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Above is the image of the question I want to ask. Please clarify on how the pressure coefficients of the upper and lower surfaces of an airfoil can be used, also if there is a set equation to calculate this lift coefficient.

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  • $\begingroup$ The exact way to calculate was not provided. Just wanted to know how it would be calculated. @Bianfable $\endgroup$
    – user2274
    Dec 2, 2021 at 11:44
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    $\begingroup$ Maybe the discussion in this Q&A helps: How are Cd and Cl calculated from Cp data? $\endgroup$
    – Bianfable
    Dec 2, 2021 at 11:52
  • $\begingroup$ I have looked through that discussion, but I can't seem to use the Xfoil software @Bianfable $\endgroup$
    – user2274
    Dec 2, 2021 at 11:58

1 Answer 1

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Pressure is defined as the force applied perpendicular to a surface divided by the surface's area.

In order to go from the pressure coefficient to the (aerodynamic) force coefficient, one simply have to multiply the former by the surface.

In this particular case this can even be done manually, taking into account that:

  • an airfoil is considered in the text; that means that we are dealing with a pure 2D body and therefore a wing area cannot be really defined; instead, we consider as our area only the length along the chord (i.e. we suppose that the wing possesses a unitary span);
  • the shape of the airfoil is not know; that means that also the direction perpendicular to it is not know; anyway as a first approximation we can consider that the surface of an generic airfoil is practically horizontal everywhere except close to the leading edge; therefore the relevant aerodynamic force is basically vertical everywhere and then it goes in the development of lift (except close to the leading edge, where it mostly goes in the development of drag; anyway we focus here only on lift).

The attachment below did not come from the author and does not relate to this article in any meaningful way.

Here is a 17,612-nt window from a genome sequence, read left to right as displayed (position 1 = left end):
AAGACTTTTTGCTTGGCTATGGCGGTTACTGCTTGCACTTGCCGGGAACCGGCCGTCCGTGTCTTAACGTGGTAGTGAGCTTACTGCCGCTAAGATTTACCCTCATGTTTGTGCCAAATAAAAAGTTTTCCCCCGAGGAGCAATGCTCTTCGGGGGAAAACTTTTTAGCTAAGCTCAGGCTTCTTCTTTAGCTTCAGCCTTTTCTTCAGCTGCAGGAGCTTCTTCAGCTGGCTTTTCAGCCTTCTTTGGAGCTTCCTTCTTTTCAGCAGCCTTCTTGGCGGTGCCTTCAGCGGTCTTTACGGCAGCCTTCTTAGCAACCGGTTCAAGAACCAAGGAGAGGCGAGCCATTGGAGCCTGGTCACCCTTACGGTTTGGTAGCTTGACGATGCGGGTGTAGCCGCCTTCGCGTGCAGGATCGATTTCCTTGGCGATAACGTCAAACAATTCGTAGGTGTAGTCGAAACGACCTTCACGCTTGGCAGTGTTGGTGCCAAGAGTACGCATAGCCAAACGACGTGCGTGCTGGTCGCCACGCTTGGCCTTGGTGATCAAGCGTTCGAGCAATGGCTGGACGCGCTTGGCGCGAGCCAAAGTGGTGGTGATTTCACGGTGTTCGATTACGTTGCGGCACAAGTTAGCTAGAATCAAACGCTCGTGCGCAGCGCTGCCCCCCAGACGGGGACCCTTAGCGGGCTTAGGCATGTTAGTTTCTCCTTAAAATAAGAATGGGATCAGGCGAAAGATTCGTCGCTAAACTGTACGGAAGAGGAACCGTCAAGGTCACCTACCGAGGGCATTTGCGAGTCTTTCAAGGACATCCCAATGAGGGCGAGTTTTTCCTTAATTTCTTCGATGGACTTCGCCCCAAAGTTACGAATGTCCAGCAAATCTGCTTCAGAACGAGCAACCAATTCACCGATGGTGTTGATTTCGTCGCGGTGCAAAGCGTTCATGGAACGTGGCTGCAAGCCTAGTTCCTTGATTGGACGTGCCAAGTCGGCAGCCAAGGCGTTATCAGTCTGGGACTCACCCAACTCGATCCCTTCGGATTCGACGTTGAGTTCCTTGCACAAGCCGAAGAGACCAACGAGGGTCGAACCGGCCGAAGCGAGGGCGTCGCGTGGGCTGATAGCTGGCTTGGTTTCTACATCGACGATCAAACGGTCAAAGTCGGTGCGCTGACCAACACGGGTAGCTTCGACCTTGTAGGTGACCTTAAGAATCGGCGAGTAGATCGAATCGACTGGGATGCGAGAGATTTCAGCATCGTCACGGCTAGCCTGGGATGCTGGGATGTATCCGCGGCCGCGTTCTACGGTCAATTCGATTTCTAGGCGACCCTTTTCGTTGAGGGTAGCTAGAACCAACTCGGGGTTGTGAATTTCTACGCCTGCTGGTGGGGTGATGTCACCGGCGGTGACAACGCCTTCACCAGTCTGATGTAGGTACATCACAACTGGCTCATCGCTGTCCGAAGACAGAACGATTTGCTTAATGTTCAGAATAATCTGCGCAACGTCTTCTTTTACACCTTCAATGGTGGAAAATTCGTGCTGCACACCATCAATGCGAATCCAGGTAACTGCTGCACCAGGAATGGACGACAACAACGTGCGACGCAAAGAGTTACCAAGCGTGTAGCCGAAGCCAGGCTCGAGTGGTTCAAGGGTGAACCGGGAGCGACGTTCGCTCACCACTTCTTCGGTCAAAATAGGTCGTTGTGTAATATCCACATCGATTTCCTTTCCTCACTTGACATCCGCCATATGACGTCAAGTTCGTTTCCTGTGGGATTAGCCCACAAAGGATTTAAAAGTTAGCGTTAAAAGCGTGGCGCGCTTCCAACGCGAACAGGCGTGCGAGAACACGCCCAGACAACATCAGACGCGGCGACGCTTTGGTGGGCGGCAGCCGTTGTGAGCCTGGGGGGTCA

With those two points in minds, the value of the lift coefficient becomes:

$C_l=\text{ sum of }(C^i_{p,low}-C^i_{p,upp})c^i$

where "$^i$" means the local i-th station along the chord, from 0 to 14 as given in the text. $c^i$ is the local "surface" (piece of chord) and can be approximated with the distance between two stations, that is 0.02 for the firsts 6 stations and 0.1 afterwards. As said, the value at chord=0 is not considered in the calculation of the lift since it contributes almost exclusively to the drag and therefore we start from 1:

$C_l=(0.54--1.35)\cdot0.02+(0.54--1.512)\cdot0.02+ ... +(0.1404--0.27)\cdot0.1=1.3$

For a standard NACA 2412 this corresponds to an $\alpha$ of some 10°.

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